From Julia: Hi George, Our physicians order repeat serotonin release assay (SRA) testing on the same patients during the same hospitalization after heparin therapy has been stopped. Sometimes the physicians order within hours. We have called and asked if they are duplicates and they insist they need this testing. Is there research or literature to support ongoing monitoring of HIT with repeate SRA tests under these circumstances?
Hello, Julia, and thank you for your question. I’ve only seen EIA and SRA tests employed for HIT diagnosis, and not for subsequent monitoring, given that heparin is discontinued when HIT is present. The SRA is complex and time-consuming, and is offered by only a handful of reference facilities. The initial HIT diagnosis is generally made on the basis of the platelet count, applying either the “4T” or the “HIT Expert Probablility Score.” The physician may then follow the patient using platelet counts after switching to an alternate anticoagulant such as argatroban. I’ve seen no literature suggesting follow-up EIAs or SRAs. Here are the references for the pre-test probability score determinations:
- Lo GK, Juhl D, Warkentin TE, et al. Evaluation of pretest clinical score (4 T’s) for the diagnosis of heparin-induced thrombocytopenia in two clinical settings. J Thromb Haemost 2006;4:759–65.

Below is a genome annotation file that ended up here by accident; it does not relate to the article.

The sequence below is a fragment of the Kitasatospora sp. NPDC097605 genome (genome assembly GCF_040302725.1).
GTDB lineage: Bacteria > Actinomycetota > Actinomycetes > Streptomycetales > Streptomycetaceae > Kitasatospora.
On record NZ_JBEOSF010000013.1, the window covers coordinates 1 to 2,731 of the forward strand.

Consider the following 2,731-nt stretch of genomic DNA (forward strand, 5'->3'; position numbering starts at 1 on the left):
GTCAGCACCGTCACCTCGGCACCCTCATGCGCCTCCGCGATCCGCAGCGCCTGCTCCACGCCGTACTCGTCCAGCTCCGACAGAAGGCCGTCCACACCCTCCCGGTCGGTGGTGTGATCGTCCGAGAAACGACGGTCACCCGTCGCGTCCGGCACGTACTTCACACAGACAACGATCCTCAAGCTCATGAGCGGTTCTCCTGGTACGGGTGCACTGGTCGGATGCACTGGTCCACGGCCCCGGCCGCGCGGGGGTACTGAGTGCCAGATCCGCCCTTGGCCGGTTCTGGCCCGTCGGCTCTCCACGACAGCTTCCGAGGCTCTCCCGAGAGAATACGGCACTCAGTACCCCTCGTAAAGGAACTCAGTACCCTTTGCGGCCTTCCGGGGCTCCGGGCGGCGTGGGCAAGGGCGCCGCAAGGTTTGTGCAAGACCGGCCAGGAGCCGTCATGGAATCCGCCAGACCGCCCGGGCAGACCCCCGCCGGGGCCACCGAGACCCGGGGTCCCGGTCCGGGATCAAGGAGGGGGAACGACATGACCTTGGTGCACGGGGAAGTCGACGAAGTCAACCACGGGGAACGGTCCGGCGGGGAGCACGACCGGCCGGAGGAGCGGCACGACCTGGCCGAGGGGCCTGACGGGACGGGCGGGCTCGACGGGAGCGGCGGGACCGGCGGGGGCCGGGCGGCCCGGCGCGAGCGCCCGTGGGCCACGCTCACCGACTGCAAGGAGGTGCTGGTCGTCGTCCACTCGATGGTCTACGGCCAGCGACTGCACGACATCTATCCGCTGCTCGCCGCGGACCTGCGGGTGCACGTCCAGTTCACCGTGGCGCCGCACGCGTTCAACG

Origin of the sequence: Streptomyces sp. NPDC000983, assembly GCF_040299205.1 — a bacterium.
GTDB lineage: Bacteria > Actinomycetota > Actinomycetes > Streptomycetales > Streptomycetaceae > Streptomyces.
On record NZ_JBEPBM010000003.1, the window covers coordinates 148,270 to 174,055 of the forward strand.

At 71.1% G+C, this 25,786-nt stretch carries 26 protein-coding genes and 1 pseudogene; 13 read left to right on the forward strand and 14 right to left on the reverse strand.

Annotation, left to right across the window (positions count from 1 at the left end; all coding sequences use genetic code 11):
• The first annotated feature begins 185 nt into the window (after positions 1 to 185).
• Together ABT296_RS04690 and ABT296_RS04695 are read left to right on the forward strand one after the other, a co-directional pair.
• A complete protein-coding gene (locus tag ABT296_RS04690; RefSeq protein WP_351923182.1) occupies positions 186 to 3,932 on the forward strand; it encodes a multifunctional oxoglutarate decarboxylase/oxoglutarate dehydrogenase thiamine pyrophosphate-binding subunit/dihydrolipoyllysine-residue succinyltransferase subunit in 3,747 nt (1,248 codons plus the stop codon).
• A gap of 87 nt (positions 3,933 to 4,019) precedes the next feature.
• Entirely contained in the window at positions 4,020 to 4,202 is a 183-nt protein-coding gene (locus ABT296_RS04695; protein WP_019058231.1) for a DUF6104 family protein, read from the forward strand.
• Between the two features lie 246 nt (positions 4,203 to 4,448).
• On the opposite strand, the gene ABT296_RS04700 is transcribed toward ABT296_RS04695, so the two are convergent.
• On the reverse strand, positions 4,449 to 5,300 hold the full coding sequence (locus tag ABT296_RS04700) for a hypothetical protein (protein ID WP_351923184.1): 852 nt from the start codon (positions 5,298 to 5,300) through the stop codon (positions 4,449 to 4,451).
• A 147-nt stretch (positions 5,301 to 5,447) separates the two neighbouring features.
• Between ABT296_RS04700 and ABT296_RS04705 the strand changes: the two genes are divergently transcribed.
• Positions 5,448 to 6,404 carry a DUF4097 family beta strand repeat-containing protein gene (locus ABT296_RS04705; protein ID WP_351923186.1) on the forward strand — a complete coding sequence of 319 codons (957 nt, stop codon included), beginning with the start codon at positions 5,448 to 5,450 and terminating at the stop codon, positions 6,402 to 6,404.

- Cuker A, Arepally G, Crowther MA. The HIT expert probability (HEP) Score: a novel pre-test probability model for heparin-induced thrombocytopenia based on broad expert opinion. J Thromb Haemost 2010;8:2642–50
In case I’ve missed something or your physicians are engaged in a research protocol, I’ve sent a query to some HIT experts to learn if they have seen either the EIA or SRA employed for monitoring of therapy.
Hi George, I would like to add my comment to the repeat SRA testing question by Julia. In my experience it can help to do repeat testing of the SRA or the EIA for HIT antibodies because it takes time for antibodies to develop. The first patient sample can be negative but then become positive after a day or more (not hours!). If the physician is placing multiple orders to cover himself, then the multiple orders should be spaced out over several days or a week–but clearly not over several hours. Because, as you state George, the SRA is a cumbersome and time consuming test, I would suggest repeat testing using the EIA and not the SRA. Using the EIA the OD can be followed to have a more sensitive and faster (vs the SRA) indication if the antibody titer is actually on the rise. We wrote this in our paper, Prechel, Walenga. Semin Thromb Hemostas 2008;34:86–96) where we referenced Refaai MA, AJCP 2003 and Smythe MA, J Thromb Hemost 2005.